Somehow Viola wasn't surprised by his confession, nor did help her argument of why they shouldn't go through the fence. Mercutio might have been many things, but a liar was not one of them. True, he was subject to the occasional crazy conspiracy theory, but he had never been anything but honest about what he'd said and done to her or Katherina or Sebastian, no matter how much trouble he was in or who was mad at him, so there really seemed no reason to start distrusting him now. Bunching up her skirt at the knees, Viola dropped low to the ground and wriggled her way through the hole as Mercutio strained to hold the course wires back, being exceedingly careful to avoid any conspicuous mud stains that might give her away later. Mercutio was quick to follow as soon as she was on the other side, sliding his beanpole frame through the hole with much more ease.
The dense forest closed around Viola and Mercutio as soon as they were beyond the fence, the thick canopy pierced only by a few thin spears of amber sunlight. They followed a path that was little more than a thin trail beaten through a maze of fallen trees and the umbrella-like fungi that fed on them. The air was close and warm and absolutely still, making Viola sweat beneath her cotton dress in a matter of minutes. Every nerve was on overdrive, as if she was expecting a squad of armed sailors to leap out of them from the foliage at any minute, but other than the fence there was nothing to indicate that they were even on the naval base, and except for the occasional call of a stray bird, the whole of the forest was oddly silent. Mercutio did not seem to share her anxiety. In fact, he walked with the air of someone who had done this many times before without suffering any major consequences. After a while Viola began to relax as well, and eventually stopped worrying altogether.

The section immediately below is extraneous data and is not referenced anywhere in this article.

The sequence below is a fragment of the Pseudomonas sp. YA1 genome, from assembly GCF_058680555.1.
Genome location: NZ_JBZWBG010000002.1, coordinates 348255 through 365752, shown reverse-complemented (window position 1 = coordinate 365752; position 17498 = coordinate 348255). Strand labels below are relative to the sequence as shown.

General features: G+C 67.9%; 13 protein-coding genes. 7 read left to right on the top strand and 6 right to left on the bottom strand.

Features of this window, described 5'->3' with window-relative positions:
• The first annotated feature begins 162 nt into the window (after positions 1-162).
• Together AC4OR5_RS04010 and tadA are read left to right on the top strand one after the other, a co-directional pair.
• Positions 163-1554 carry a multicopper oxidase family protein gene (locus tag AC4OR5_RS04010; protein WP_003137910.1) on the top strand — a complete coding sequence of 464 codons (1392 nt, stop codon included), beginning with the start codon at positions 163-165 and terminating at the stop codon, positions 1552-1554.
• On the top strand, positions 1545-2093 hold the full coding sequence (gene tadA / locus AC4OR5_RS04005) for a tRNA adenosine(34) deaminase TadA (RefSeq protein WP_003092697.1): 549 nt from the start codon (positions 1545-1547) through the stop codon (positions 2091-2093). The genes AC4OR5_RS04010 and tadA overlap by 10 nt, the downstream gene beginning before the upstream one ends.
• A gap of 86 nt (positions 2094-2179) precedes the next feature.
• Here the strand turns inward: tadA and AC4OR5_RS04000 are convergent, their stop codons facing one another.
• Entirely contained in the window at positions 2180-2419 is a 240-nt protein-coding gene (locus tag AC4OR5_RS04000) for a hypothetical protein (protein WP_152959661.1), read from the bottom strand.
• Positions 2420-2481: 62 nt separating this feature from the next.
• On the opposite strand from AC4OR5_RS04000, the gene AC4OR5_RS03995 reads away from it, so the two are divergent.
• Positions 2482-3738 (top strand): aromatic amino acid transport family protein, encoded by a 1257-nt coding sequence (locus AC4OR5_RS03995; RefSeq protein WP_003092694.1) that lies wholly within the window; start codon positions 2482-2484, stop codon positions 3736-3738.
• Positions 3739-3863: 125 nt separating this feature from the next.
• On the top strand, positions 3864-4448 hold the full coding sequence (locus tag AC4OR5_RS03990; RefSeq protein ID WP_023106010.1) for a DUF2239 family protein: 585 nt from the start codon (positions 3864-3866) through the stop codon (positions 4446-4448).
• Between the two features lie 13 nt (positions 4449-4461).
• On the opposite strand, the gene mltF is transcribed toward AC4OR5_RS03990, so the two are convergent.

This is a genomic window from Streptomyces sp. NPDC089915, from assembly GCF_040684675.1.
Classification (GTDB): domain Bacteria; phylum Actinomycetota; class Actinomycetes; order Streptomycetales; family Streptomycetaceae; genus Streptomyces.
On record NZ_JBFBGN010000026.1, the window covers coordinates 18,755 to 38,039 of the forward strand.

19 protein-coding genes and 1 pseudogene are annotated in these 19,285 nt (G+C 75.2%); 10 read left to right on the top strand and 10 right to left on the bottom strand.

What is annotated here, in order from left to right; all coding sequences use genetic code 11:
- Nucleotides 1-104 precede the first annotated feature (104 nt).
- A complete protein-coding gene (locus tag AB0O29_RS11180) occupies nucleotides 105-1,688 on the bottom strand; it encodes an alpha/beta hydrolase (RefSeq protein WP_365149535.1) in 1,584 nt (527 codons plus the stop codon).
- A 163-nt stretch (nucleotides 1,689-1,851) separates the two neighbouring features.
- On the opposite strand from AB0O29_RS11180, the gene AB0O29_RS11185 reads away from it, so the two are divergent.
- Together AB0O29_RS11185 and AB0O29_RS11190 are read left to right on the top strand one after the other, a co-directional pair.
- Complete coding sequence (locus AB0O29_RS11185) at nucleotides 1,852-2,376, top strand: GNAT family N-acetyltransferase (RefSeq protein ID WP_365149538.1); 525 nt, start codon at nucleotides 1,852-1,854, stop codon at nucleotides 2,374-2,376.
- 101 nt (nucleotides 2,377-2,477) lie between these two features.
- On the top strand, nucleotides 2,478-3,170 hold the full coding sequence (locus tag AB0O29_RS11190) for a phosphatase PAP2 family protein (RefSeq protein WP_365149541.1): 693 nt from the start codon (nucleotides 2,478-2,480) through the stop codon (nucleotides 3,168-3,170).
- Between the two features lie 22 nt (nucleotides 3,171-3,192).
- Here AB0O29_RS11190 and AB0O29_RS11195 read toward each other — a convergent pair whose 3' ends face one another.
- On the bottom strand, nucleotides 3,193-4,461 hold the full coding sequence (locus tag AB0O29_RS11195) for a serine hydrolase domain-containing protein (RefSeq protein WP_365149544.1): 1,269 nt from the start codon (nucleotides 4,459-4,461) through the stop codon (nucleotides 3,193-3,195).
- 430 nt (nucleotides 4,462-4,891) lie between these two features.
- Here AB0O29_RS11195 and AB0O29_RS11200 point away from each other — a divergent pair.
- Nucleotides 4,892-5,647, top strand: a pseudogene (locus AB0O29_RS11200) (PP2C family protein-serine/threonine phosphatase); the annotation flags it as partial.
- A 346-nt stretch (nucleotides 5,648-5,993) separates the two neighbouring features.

In less time than Viola expected the trees began to thin away, allowing in more light and even a few breaths of refreshing sea breeze. The path twisted right, then left, then with a final sharp right the forest came to an abrupt end as the island of Ardenlore fell away into a series of sharp-faced cliffs plunging down into the sea. From that vantage the navy's warships were only a few degrees to their left, which Viola thought put them uncomfortably close to the line of fire of whatever it was they were waiting for. Mercutio, on the other hand, was observing the scene as if he was looking for a place to build a summer home.
"See those hills over there?" he said over the wind that howled up the cliff face, pointing out towards the west. "There's a lagoon hidden behind them, and I'm pretty sure that's where the navy's main hangars are. If the Machinas are going to come out anywhere, that's where it'll be."
Viola followed the direction of his finger, tracing the coastline with her eyes. A narrow strip of white sandy beach emerged from below the line of cliffs they stood on, creating a slow arch perhaps a thousand yards long before disappearing again into a set of rolling hills covered in towering pines. She couldn't see anything that would suggest that Ardenlore's naval base was on the other side, but she did not doubt that it was there.
"So what do we do now?" Viola asked.
"We wait, I guess," Mercutio said, sitting down cross-legged at the cliff's edge, his bony limbs making him look like a giant praying mantis in wait for a victim. Viola sat down beside him, folding her skirts beneath her. There was a moment where she didn't like the idea of being so exposed, but she quickly figured that if whatever the navy was waiting for really did make an appearance, then they would be too busy to notice a couple of kids watching from the cliffs.
"What's with the sudden change of heart?" Viola asked after several moments of silence. "Just the other day you were going on and on about how the Machina were built to distract us from bigger problems."